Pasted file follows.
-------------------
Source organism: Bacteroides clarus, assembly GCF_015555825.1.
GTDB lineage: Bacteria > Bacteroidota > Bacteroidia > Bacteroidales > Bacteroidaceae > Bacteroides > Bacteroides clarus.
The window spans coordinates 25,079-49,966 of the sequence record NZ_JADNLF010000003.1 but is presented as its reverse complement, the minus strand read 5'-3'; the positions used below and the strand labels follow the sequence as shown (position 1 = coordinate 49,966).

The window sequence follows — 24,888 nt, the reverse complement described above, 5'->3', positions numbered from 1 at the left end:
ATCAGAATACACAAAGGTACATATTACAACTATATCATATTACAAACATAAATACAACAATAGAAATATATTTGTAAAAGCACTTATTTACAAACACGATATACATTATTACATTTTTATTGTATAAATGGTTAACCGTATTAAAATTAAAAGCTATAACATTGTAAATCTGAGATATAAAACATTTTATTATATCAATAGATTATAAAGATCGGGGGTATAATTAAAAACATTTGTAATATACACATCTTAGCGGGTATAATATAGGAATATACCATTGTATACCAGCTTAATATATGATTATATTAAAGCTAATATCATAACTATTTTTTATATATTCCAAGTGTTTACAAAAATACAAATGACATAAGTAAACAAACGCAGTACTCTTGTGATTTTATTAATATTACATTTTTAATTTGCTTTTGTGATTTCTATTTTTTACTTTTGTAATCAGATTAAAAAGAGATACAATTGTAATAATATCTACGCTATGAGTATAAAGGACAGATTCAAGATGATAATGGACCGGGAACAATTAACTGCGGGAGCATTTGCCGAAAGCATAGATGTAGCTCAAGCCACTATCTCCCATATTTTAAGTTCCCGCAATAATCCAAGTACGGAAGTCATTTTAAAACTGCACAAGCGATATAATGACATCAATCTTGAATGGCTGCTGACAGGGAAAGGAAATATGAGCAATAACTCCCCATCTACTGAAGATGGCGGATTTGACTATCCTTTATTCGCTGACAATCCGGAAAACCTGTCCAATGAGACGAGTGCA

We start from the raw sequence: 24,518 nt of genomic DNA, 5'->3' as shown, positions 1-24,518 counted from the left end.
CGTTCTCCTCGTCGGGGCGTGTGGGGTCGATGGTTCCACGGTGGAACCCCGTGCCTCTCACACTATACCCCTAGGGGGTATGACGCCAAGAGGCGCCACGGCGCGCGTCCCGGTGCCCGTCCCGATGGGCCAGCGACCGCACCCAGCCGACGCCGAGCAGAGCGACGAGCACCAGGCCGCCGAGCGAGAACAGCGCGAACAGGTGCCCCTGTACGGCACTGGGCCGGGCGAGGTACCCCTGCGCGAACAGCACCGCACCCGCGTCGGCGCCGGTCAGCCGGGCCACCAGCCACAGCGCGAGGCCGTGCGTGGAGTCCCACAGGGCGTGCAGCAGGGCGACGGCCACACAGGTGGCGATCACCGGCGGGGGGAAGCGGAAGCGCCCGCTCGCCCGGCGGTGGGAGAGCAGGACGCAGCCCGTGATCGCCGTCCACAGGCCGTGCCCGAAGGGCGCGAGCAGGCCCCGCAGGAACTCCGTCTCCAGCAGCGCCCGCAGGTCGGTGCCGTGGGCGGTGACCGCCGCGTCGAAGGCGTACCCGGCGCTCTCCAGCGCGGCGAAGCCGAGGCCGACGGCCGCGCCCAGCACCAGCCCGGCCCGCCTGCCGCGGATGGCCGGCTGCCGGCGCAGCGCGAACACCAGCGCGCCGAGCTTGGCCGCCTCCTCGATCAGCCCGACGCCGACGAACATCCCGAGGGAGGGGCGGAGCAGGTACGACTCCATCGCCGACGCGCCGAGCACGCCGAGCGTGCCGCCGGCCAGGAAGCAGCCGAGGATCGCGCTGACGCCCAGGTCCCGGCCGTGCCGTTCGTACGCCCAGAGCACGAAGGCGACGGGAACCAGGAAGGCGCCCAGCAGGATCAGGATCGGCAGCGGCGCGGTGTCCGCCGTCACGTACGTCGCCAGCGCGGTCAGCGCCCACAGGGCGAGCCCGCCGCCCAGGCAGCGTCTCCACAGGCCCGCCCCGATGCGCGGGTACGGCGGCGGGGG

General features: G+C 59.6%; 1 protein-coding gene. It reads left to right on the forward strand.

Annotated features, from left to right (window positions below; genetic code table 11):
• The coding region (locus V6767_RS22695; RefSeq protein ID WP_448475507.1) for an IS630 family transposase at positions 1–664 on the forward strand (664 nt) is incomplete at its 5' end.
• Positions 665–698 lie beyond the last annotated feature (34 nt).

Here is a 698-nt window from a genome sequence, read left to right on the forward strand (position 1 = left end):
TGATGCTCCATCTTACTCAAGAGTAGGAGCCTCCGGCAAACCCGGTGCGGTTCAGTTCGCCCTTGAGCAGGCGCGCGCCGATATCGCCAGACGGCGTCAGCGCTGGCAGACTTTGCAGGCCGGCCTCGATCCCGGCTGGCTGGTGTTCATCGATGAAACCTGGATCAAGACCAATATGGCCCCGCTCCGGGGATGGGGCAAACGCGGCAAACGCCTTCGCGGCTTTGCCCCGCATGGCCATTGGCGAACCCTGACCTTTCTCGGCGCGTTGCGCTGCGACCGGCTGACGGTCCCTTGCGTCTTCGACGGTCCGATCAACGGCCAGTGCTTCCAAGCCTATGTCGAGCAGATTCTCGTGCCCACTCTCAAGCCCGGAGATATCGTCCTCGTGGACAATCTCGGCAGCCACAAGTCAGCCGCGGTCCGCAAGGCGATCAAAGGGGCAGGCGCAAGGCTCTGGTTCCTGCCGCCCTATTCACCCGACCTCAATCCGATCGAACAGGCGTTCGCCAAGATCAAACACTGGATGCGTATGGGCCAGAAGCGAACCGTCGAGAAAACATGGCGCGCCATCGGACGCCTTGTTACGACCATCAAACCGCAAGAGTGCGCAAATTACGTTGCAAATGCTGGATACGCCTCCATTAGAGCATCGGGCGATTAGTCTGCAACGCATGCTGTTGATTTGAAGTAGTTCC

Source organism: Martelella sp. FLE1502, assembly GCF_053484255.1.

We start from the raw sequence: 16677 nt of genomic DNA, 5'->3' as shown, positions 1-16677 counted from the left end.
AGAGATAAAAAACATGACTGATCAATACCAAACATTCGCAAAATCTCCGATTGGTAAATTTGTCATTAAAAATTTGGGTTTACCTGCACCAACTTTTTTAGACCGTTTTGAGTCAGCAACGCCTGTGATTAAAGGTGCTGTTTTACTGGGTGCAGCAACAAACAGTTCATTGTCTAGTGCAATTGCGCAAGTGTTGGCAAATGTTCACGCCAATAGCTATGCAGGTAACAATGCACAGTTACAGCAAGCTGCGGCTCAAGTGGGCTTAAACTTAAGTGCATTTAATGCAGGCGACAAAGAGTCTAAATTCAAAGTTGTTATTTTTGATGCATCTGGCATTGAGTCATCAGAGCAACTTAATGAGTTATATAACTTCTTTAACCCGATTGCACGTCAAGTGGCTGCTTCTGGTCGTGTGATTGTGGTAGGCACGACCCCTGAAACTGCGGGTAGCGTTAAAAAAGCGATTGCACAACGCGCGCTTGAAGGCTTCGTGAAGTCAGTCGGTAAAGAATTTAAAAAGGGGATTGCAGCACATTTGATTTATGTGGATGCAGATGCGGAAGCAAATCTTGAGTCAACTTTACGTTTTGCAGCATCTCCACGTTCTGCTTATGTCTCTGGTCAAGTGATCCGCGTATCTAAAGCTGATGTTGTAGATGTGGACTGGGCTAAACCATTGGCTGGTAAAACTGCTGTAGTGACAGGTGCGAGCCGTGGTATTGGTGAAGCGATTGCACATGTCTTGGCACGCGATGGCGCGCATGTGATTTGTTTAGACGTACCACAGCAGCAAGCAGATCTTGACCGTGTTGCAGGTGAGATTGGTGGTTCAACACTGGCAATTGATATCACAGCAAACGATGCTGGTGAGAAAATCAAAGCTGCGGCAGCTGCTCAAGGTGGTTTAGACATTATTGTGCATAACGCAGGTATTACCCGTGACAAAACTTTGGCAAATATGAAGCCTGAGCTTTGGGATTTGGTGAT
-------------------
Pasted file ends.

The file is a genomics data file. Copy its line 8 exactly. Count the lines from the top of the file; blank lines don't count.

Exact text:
General features: G+C 59.6%; 1 protein-coding gene. It reads left to right on the forward strand.